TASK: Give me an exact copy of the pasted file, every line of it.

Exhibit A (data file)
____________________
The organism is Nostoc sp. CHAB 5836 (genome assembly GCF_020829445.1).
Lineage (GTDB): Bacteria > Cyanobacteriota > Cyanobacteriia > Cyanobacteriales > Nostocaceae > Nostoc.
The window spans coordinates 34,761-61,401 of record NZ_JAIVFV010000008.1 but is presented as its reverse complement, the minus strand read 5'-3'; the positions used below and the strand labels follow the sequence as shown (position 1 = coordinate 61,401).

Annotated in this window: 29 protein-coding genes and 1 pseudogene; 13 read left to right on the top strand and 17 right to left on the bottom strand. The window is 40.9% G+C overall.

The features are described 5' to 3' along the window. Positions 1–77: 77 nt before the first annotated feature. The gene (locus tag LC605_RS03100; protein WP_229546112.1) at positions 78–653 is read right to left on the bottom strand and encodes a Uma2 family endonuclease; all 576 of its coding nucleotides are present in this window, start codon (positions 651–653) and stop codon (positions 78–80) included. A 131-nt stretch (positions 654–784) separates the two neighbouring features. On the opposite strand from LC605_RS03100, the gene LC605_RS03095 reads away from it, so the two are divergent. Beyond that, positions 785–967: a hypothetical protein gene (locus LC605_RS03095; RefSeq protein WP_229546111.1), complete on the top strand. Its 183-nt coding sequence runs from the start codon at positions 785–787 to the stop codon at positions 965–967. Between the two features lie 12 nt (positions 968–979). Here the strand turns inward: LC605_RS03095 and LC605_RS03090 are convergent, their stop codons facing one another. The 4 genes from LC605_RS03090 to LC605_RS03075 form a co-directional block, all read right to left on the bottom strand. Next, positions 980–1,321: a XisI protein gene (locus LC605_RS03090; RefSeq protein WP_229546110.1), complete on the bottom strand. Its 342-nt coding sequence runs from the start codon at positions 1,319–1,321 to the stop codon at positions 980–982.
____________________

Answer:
The organism is Nostoc sp. CHAB 5836 (genome assembly GCF_020829445.1).
Lineage (GTDB): Bacteria > Cyanobacteriota > Cyanobacteriia > Cyanobacteriales > Nostocaceae > Nostoc.
The window spans coordinates 34,761-61,401 of record NZ_JAIVFV010000008.1 but is presented as its reverse complement, the minus strand read 5'-3'; the positions used below and the strand labels follow the sequence as shown (position 1 = coordinate 61,401).

Annotated in this window: 29 protein-coding genes and 1 pseudogene; 13 read left to right on the top strand and 17 right to left on the bottom strand. The window is 40.9% G+C overall.

The features are described 5' to 3' along the window. Positions 1–77: 77 nt before the first annotated feature. The gene (locus tag LC605_RS03100; protein WP_229546112.1) at positions 78–653 is read right to left on the bottom strand and encodes a Uma2 family endonuclease; all 576 of its coding nucleotides are present in this window, start codon (positions 651–653) and stop codon (positions 78–80) included. A 131-nt stretch (positions 654–784) separates the two neighbouring features. On the opposite strand from LC605_RS03100, the gene LC605_RS03095 reads away from it, so the two are divergent. Beyond that, positions 785–967: a hypothetical protein gene (locus LC605_RS03095; RefSeq protein WP_229546111.1), complete on the top strand. Its 183-nt coding sequence runs from the start codon at positions 785–787 to the stop codon at positions 965–967. Between the two features lie 12 nt (positions 968–979). Here the strand turns inward: LC605_RS03095 and LC605_RS03090 are convergent, their stop codons facing one another. The 4 genes from LC605_RS03090 to LC605_RS03075 form a co-directional block, all read right to left on the bottom strand. Next, positions 980–1,321: a XisI protein gene (locus LC605_RS03090; RefSeq protein WP_229546110.1), complete on the bottom strand. Its 342-nt coding sequence runs from the start codon at positions 1,319–1,321 to the stop codon at positions 980–982.